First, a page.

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Google Checkout v PayPal – Will There Be a Winner In The Payments War?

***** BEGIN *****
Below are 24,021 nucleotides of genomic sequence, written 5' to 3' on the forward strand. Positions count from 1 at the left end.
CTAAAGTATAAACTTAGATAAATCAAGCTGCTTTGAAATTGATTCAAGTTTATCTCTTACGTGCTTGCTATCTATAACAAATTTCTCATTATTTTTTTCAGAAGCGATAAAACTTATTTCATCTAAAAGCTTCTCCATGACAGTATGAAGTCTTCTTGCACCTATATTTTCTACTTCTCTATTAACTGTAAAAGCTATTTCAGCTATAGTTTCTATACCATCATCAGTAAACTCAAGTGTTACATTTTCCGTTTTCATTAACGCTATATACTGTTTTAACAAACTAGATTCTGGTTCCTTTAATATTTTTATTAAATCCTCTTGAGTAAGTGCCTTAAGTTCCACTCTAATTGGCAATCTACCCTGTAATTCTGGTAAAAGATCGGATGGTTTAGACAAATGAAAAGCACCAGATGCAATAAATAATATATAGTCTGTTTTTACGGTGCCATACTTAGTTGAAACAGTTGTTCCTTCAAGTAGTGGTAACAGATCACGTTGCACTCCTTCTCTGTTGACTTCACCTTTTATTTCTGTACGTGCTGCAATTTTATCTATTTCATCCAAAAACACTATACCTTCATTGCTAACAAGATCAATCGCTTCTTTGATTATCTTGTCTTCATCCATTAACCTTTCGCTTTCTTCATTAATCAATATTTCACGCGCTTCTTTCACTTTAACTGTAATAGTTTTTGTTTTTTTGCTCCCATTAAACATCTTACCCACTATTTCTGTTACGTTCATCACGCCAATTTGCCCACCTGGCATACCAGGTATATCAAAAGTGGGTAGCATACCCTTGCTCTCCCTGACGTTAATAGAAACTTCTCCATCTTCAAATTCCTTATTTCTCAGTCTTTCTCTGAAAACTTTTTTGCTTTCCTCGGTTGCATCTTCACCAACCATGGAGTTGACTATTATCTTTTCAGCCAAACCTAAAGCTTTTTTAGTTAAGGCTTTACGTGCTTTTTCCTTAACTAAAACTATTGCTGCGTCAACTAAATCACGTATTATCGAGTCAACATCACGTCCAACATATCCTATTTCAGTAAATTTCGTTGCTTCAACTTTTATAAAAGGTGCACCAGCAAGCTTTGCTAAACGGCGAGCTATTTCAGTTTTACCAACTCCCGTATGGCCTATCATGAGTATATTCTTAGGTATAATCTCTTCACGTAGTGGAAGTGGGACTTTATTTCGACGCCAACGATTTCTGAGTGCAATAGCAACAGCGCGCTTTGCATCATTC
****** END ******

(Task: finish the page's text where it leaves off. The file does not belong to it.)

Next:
It's been almost one year since Google launched its very own payment service, known as Google Checkout. But prior to its arrival, consumers and merchants alike anticipated much more than just another payment service - they foresaw the unleashing of PayPal's biggest rival. Could the search engine giant really bury PayPal, the payment service many of us had come to associate with online transactions? One year later, congruencies and differences in the aims and results of the two services are clearer - as is the direction in which they're heading. Google Checkout and PayPal certainly see some things eye to eye: both payment services provide a secure way to shop, with policies that refund a consumer's money in case of fraud. However, the two services cater to different needs. Google Checkout was designed to give businesses an easy way to charge for their wares, as well as to ease the hassles of keeping track of multiple online merchant accounts. Thus, above all else, Google Checkout serves as a holding place for credit or debit card information. It allows consumers to log in to a single Google username to shop, while hiding valuable data and e-mail addresses from merchants. And if you're selling something on a web site, you can cut and paste a code that lets visitors shop via Google Checkout - which, in turn, takes a small cut of your sales. The appeal of Google Checkout is its simplicity, along with having a single interface across multiple stores. PayPal, on the other hand, offers a wider variety of services for shoppers and businesses to exchange money. For instance, only PayPal allows shoppers to transfer money to or from a bank account, in addition to using credit or debit cards. Moreover, shoppers can use the service to wire money to others, without requiring them to get a paid account. PayPal is also the only way to go if you're a worldwide shopper, allowing country-to-country transactions. For the vendor, Google takes a smaller cut of payments than eBay's PayPal does. PayPal starts at US$0.30, in addition to 2.9 per cent of the total payment. Google, however, beats the rate with US$0.20 and 2 per cent, respectively. In addition, merchants who use AdWords get a break on these fees, at ten times the amount spent on advertising. The Google Checkout shopping cart icon will likely pop up more frequently within text ads when you Google all sorts of subjects that can be bought or sold. However, PayPal's user base is 100 million strong, while Google Checkout is just beginning to take off. Moreover, as eBay owns PayPal, it means that only the PayPal service can be used to bid on or list auctions on eBay. Also, thousands of merchants are already PayPal-enabled, while Google is still building partnerships with sellers.

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